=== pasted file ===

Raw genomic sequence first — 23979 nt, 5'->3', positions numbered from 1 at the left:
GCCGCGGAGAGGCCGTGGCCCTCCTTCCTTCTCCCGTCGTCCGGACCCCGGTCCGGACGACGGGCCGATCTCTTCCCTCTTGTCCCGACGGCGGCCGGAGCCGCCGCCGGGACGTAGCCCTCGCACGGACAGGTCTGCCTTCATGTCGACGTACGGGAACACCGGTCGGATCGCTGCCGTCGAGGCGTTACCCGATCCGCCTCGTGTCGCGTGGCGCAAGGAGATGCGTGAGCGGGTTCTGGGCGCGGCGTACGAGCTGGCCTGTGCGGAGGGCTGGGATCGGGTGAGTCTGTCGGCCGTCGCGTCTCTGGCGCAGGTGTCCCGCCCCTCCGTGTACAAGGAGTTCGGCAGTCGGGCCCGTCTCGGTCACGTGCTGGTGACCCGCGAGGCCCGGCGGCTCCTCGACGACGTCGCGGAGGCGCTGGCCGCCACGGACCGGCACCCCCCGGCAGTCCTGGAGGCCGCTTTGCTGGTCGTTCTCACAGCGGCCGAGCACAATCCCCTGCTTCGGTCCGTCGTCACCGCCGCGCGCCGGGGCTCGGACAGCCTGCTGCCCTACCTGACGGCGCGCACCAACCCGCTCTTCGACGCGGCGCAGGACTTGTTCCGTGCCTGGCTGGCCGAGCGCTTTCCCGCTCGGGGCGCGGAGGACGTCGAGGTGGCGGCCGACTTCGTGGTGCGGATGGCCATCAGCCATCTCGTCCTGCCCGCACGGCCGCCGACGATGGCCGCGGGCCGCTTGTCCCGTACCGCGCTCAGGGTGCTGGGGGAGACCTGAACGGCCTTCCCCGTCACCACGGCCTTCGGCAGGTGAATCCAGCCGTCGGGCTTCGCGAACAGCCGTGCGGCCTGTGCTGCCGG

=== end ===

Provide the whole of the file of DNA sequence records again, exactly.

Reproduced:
Raw genomic sequence first — 23979 nt, 5'->3', positions numbered from 1 at the left:
GCCGCGGAGAGGCCGTGGCCCTCCTTCCTTCTCCCGTCGTCCGGACCCCGGTCCGGACGACGGGCCGATCTCTTCCCTCTTGTCCCGACGGCGGCCGGAGCCGCCGCCGGGACGTAGCCCTCGCACGGACAGGTCTGCCTTCATGTCGACGTACGGGAACACCGGTCGGATCGCTGCCGTCGAGGCGTTACCCGATCCGCCTCGTGTCGCGTGGCGCAAGGAGATGCGTGAGCGGGTTCTGGGCGCGGCGTACGAGCTGGCCTGTGCGGAGGGCTGGGATCGGGTGAGTCTGTCGGCCGTCGCGTCTCTGGCGCAGGTGTCCCGCCCCTCCGTGTACAAGGAGTTCGGCAGTCGGGCCCGTCTCGGTCACGTGCTGGTGACCCGCGAGGCCCGGCGGCTCCTCGACGACGTCGCGGAGGCGCTGGCCGCCACGGACCGGCACCCCCCGGCAGTCCTGGAGGCCGCTTTGCTGGTCGTTCTCACAGCGGCCGAGCACAATCCCCTGCTTCGGTCCGTCGTCACCGCCGCGCGCCGGGGCTCGGACAGCCTGCTGCCCTACCTGACGGCGCGCACCAACCCGCTCTTCGACGCGGCGCAGGACTTGTTCCGTGCCTGGCTGGCCGAGCGCTTTCCCGCTCGGGGCGCGGAGGACGTCGAGGTGGCGGCCGACTTCGTGGTGCGGATGGCCATCAGCCATCTCGTCCTGCCCGCACGGCCGCCGACGATGGCCGCGGGCCGCTTGTCCCGTACCGCGCTCAGGGTGCTGGGGGAGACCTGAACGGCCTTCCCCGTCACCACGGCCTTCGGCAGGTGAATCCAGCCGTCGGGCTTCGCGAACAGCCGTGCGGCCTGTGCTGCCGG